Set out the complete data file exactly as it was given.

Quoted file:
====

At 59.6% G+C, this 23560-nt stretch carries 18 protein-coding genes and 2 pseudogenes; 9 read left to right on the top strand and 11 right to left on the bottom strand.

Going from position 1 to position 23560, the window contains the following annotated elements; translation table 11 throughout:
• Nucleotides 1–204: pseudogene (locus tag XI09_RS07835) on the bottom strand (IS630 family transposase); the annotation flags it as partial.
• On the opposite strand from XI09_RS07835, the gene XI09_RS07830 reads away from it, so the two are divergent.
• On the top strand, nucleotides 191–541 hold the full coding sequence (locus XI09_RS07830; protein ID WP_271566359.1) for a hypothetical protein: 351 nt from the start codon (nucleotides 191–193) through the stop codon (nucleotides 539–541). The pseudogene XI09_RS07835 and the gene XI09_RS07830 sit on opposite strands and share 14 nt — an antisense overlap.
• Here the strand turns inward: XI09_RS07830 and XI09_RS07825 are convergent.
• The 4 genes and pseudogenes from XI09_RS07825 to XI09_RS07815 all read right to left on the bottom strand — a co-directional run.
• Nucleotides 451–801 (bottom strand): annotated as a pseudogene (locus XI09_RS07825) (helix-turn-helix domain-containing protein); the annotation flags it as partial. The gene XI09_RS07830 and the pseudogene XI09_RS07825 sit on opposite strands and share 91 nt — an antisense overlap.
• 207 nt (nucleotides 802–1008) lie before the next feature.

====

At 59.6% G+C, this 23560-nt stretch carries 18 protein-coding genes and 2 pseudogenes; 9 read left to right on the top strand and 11 right to left on the bottom strand.

Going from position 1 to position 23560, the window contains the following annotated elements; translation table 11 throughout:
• Nucleotides 1–204: pseudogene (locus tag XI09_RS07835) on the bottom strand (IS630 family transposase); the annotation flags it as partial.
• On the opposite strand from XI09_RS07835, the gene XI09_RS07830 reads away from it, so the two are divergent.
• On the top strand, nucleotides 191–541 hold the full coding sequence (locus XI09_RS07830; protein ID WP_271566359.1) for a hypothetical protein: 351 nt from the start codon (nucleotides 191–193) through the stop codon (nucleotides 539–541). The pseudogene XI09_RS07835 and the gene XI09_RS07830 sit on opposite strands and share 14 nt — an antisense overlap.
• Here the strand turns inward: XI09_RS07830 and XI09_RS07825 are convergent.
• The 4 genes and pseudogenes from XI09_RS07825 to XI09_RS07815 all read right to left on the bottom strand — a co-directional run.
• Nucleotides 451–801 (bottom strand): annotated as a pseudogene (locus XI09_RS07825) (helix-turn-helix domain-containing protein); the annotation flags it as partial. The gene XI09_RS07830 and the pseudogene XI09_RS07825 sit on opposite strands and share 91 nt — an antisense overlap.
• 207 nt (nucleotides 802–1008) lie before the next feature.